Wednesday, April 24, 2013

Wellness Wednesday- PTSD

As usual my wellness posts are inspired by my clients. Today I saw a client who said “I just wish I could go back before it all happened.” She was describing her life as a well adjusted adult with friends, hobbies, and what she perceived as purpose. Then she was raped. Now EVERYTHING for her has changed and she struggles daily to function. She is suffering with Posttraumatic Stress Disorder. This disorder gained a lot of attention with soldiers however it effects others as well. For this woman the thought of a man being behind her sends her into an anxiety attack. She cannot imagine dating because with dating comes sex most times and she has lost all desire. Even if a man is polite she sees him as a threat. Needless to say her relationship with her boyfriend is over. The final thing that brought her to therapy was when her mom looked at her and said “move on a lot of people have been raped and they put their lives back together.” She cried as she told me that she didn’t know how to stop smelling him, hearing his voice, and thinking about the incident. She began to sob as she went on to tell how one night destroyed her life. She is not sleeping, she is angry and ALWAYS afraid.

Then she looked up at me with tearful brown eyes and asked “now how do I get back to before.” As a woman I wanted to hug her and tell her how strong she was for even showing up today and that she could certainly get through this. As a therapist I did some other intervention that involves asking her to describe before and identify her negative thoughts.

Post-traumatic stress disorder is a type of anxiety disorder. It can occur after you've seen or experienced a traumatic event that involved the threat of injury or death. Below I have detailed the symptoms.

Symptoms of PTSD fall into three main categories:

1. "Reliving" the event, which disturbs day-to-day activity

·         Flashback episodes, where the event seems to be happening again and again

·         Repeated upsetting memories of the event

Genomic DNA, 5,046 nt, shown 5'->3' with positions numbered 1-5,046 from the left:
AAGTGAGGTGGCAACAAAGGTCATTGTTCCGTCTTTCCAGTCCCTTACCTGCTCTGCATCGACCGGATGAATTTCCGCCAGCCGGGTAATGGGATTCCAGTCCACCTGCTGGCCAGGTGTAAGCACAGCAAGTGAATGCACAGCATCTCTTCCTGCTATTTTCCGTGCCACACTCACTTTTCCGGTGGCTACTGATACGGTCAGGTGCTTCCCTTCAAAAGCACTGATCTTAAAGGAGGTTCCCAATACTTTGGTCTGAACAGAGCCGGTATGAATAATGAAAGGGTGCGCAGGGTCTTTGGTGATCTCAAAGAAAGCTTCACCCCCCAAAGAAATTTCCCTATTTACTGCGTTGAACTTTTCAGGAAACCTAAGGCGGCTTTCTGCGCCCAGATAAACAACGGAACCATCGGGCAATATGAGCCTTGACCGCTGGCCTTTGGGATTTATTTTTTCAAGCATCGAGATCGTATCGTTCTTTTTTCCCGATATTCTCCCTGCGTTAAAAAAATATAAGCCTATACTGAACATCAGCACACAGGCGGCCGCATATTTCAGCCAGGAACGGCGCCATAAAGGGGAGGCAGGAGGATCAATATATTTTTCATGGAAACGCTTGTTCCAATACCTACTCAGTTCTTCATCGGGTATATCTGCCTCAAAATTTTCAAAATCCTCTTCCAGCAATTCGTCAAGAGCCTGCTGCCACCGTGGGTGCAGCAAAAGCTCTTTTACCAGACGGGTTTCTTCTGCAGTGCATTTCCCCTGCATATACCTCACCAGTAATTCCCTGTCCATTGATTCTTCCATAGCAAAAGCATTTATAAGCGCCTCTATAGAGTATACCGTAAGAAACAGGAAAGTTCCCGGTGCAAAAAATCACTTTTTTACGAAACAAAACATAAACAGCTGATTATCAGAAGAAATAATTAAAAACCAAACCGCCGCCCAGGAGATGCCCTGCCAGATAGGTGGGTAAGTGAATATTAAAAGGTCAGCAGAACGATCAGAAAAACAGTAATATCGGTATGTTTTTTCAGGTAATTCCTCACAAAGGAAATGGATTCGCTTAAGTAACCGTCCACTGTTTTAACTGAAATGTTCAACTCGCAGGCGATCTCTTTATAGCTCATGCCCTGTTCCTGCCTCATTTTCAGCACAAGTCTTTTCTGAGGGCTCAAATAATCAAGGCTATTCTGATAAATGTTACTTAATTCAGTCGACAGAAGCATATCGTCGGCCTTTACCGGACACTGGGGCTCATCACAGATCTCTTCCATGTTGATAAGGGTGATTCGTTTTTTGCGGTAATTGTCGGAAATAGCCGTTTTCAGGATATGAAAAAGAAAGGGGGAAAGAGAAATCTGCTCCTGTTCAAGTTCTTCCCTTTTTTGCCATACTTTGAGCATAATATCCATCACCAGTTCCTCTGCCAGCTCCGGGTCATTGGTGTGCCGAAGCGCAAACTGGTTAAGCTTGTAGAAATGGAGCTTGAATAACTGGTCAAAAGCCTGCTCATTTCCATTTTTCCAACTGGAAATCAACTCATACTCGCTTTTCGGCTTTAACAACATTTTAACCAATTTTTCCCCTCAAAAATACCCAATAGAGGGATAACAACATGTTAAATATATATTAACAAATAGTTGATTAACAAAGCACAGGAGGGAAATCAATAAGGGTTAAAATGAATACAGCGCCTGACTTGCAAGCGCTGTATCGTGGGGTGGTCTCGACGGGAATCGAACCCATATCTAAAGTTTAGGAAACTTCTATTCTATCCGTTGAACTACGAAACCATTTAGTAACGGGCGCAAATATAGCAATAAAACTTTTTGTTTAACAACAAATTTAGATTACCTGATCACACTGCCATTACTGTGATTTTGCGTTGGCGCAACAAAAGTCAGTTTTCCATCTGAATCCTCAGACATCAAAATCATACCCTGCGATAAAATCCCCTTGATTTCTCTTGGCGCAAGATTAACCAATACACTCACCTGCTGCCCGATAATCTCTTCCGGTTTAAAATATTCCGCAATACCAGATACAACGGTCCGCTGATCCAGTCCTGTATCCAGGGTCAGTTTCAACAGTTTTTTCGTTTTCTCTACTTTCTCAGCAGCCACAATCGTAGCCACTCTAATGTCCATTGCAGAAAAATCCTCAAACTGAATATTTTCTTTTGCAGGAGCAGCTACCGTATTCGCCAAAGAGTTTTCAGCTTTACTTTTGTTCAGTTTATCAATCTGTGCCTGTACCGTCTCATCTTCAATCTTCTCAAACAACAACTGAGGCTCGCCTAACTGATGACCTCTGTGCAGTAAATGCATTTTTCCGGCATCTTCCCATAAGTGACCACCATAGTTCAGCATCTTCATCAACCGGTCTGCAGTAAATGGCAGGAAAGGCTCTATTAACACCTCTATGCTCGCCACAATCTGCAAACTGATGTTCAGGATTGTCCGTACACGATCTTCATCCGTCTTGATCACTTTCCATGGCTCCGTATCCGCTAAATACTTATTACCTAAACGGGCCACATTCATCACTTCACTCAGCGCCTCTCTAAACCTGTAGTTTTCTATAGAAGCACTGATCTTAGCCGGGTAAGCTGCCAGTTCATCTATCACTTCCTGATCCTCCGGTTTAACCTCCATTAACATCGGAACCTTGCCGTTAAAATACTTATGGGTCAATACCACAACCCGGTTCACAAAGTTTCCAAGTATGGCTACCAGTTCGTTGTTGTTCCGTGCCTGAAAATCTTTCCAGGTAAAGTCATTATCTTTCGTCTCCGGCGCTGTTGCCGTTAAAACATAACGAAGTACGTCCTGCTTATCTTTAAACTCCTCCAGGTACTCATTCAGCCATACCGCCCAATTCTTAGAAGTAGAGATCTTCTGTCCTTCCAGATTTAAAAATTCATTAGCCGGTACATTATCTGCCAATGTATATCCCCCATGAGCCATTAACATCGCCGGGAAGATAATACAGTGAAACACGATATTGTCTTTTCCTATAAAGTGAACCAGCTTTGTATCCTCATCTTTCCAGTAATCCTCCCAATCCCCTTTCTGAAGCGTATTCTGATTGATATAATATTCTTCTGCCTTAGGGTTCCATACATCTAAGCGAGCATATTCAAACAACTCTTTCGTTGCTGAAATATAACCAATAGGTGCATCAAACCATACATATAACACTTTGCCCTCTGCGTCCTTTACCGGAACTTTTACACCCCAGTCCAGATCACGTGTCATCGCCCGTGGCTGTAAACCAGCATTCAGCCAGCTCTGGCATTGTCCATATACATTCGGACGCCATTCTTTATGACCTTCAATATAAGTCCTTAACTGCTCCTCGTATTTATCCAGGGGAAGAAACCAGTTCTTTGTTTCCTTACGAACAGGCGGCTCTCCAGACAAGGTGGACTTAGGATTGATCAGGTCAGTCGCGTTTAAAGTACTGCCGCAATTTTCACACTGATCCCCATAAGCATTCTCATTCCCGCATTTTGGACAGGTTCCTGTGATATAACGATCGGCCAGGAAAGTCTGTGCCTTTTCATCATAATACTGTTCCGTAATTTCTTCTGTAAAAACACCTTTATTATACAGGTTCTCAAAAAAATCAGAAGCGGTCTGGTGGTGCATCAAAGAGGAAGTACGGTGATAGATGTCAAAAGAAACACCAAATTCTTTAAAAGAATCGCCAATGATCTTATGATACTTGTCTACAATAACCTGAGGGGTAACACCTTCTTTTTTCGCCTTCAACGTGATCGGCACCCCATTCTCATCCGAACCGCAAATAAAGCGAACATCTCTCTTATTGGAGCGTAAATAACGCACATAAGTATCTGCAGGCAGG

·         Repeated nightmares of the event

·         Strong, uncomfortable reactions to situations that remind you of the event

2. Avoidance

·         Emotional "numbing," or feeling as though you don't care about anything

·         Feeling detached

·         Being unable to remember important aspects of the trauma

·         Having a lack of interest in normal activities

·         Showing less of your moods

·         Avoiding places, people, or thoughts that remind you of the event

·         Feeling like you have no future or a sense of a shortened future

3. Arousal

·         Difficulty concentrating

·         Startling easily

·         Having an exaggerated response to things that startle you

·         Feeling more aware (hypervigilance)

·         Feeling irritable or having outbursts of anger

·         Having trouble falling or staying asleep

Reading this post does not make you an expert. If you or someone you know needs help GO AND GET IT!!!! You can regain control of your life.


  1. This is so sad. I'm dealt with a mild case of PTSD in a friend before. This was heartbreaking to read though. I appreciate you posting on this. I am always tuned in to get more info about dealing with this.

    You have quite the emotionally challenging career.

  2. Thank you so much for your post. It is devastating to watch your love one go through PTSD, especially from the eyes of a mother. My son who served in Iraq and Afghanistan suffers from PTSD. He has at one time or another exhibited most if not all of these symptoms even a couple years out. It is tough for others to grasp and understand what the victims of this horrible syndrome feel. The need for awareness is needed and thank for your part in spreading it.I am your new folower, bloglovin and twitter.
    Living F.A.B.ulously on Purpose

  3. Loved your post on Shana's page.

    Hey there. Would love for you to join the blog hop. Please be sure to let your blogger friends know.


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